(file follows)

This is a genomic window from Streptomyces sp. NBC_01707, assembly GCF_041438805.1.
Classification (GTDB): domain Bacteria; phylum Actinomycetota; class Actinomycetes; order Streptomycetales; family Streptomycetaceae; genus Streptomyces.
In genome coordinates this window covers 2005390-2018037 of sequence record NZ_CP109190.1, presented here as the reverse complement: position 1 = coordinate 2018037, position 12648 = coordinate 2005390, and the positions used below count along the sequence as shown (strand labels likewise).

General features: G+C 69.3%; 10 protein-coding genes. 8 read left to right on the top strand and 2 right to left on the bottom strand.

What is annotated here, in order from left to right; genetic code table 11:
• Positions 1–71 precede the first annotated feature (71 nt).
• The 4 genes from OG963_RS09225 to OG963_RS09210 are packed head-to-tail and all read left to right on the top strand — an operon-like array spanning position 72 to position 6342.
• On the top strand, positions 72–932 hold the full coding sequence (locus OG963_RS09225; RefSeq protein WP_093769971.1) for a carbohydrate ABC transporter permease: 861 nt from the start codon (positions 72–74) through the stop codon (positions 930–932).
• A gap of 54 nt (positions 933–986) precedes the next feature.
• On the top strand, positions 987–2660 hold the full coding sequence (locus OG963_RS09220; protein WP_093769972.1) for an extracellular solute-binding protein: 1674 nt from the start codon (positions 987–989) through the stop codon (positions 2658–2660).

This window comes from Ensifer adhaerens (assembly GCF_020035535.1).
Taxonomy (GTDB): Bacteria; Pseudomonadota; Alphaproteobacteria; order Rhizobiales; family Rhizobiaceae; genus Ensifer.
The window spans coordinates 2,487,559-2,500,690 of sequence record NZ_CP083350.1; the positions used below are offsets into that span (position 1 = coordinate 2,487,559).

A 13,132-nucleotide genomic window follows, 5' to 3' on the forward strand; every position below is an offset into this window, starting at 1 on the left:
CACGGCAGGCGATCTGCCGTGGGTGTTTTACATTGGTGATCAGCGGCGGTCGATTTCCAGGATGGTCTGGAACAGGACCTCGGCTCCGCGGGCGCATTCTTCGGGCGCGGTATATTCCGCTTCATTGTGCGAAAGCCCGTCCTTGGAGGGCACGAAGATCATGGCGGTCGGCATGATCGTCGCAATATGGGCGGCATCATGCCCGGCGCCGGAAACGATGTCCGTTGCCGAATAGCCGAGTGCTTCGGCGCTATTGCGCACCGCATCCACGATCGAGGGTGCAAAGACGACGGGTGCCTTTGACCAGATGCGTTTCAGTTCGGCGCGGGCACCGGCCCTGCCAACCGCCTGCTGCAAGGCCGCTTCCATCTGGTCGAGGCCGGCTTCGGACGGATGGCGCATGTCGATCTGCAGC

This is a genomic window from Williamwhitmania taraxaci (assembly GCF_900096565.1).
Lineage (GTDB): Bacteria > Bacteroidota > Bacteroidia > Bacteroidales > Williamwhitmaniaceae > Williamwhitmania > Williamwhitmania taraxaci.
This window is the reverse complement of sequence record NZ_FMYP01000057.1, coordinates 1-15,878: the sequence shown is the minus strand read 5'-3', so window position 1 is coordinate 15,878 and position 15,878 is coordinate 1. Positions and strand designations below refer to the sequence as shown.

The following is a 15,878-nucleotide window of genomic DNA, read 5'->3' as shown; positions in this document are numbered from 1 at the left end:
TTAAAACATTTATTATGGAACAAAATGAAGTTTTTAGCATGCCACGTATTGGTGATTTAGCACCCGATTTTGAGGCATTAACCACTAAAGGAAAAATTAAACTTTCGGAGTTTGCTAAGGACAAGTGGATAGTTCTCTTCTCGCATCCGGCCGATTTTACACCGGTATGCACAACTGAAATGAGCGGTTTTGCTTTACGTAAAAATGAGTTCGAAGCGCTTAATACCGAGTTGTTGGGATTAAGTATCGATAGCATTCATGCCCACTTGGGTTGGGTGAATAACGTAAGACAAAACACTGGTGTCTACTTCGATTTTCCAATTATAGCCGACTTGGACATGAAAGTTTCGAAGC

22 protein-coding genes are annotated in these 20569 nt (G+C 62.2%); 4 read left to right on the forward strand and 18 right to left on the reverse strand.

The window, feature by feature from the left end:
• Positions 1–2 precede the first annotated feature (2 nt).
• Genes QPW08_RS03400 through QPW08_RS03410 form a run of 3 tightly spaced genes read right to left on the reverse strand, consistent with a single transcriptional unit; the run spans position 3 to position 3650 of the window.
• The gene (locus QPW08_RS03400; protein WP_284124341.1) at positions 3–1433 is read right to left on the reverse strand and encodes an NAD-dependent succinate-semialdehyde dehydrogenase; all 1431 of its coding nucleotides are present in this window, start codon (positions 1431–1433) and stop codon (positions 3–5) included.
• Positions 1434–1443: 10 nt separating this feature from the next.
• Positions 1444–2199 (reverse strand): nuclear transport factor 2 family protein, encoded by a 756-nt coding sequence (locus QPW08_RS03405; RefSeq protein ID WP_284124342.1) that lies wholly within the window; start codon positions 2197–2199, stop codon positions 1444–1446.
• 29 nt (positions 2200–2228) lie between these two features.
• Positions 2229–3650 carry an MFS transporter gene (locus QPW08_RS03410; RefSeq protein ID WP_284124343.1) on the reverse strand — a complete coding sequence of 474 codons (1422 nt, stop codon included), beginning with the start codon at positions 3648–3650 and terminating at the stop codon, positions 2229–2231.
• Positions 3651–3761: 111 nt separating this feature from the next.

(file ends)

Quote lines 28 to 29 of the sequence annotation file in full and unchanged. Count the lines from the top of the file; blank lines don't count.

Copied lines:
• 29 nt (positions 2200–2228) lie between these two features.
• Positions 2229–3650 carry an MFS transporter gene (locus QPW08_RS03410; RefSeq protein ID WP_284124343.1) on the reverse strand — a complete coding sequence of 474 codons (1422 nt, stop codon included), beginning with the start codon at positions 3648–3650 and terminating at the stop codon, positions 2229–2231.